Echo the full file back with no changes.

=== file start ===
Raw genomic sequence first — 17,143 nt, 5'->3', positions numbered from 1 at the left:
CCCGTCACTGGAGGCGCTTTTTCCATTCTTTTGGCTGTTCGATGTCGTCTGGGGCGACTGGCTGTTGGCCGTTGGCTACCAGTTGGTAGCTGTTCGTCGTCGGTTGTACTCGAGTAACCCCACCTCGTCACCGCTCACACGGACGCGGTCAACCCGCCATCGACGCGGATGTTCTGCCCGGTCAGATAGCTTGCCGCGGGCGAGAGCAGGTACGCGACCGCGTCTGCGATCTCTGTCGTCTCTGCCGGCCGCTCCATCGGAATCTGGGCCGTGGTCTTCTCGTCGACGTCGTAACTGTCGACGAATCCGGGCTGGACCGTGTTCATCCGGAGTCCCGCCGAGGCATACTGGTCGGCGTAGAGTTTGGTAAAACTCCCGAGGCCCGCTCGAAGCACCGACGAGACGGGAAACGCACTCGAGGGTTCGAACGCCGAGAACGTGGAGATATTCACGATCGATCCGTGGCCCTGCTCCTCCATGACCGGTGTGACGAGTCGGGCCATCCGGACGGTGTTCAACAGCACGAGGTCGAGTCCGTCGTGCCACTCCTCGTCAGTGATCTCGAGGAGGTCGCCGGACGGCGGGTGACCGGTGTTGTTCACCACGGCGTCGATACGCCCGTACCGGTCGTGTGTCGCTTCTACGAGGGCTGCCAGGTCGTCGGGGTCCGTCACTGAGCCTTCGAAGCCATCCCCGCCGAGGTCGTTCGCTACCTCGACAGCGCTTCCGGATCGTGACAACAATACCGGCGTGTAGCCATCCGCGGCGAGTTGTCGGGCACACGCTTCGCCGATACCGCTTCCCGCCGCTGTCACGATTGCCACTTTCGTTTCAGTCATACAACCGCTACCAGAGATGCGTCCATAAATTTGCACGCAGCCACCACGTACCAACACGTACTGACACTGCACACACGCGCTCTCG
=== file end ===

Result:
Raw genomic sequence first — 17,143 nt, 5'->3', positions numbered from 1 at the left:
CCCGTCACTGGAGGCGCTTTTTCCATTCTTTTGGCTGTTCGATGTCGTCTGGGGCGACTGGCTGTTGGCCGTTGGCTACCAGTTGGTAGCTGTTCGTCGTCGGTTGTACTCGAGTAACCCCACCTCGTCACCGCTCACACGGACGCGGTCAACCCGCCATCGACGCGGATGTTCTGCCCGGTCAGATAGCTTGCCGCGGGCGAGAGCAGGTACGCGACCGCGTCTGCGATCTCTGTCGTCTCTGCCGGCCGCTCCATCGGAATCTGGGCCGTGGTCTTCTCGTCGACGTCGTAACTGTCGACGAATCCGGGCTGGACCGTGTTCATCCGGAGTCCCGCCGAGGCATACTGGTCGGCGTAGAGTTTGGTAAAACTCCCGAGGCCCGCTCGAAGCACCGACGAGACGGGAAACGCACTCGAGGGTTCGAACGCCGAGAACGTGGAGATATTCACGATCGATCCGTGGCCCTGCTCCTCCATGACCGGTGTGACGAGTCGGGCCATCCGGACGGTGTTCAACAGCACGAGGTCGAGTCCGTCGTGCCACTCCTCGTCAGTGATCTCGAGGAGGTCGCCGGACGGCGGGTGACCGGTGTTGTTCACCACGGCGTCGATACGCCCGTACCGGTCGTGTGTCGCTTCTACGAGGGCTGCCAGGTCGTCGGGGTCCGTCACTGAGCCTTCGAAGCCATCCCCGCCGAGGTCGTTCGCTACCTCGACAGCGCTTCCGGATCGTGACAACAATACCGGCGTGTAGCCATCCGCGGCGAGTTGTCGGGCACACGCTTCGCCGATACCGCTTCCCGCCGCTGTCACGATTGCCACTTTCGTTTCAGTCATACAACCGCTACCAGAGATGCGTCCATAAATTTGCACGCAGCCACCACGTACCAACACGTACTGACACTGCACACACGCGCTCTCG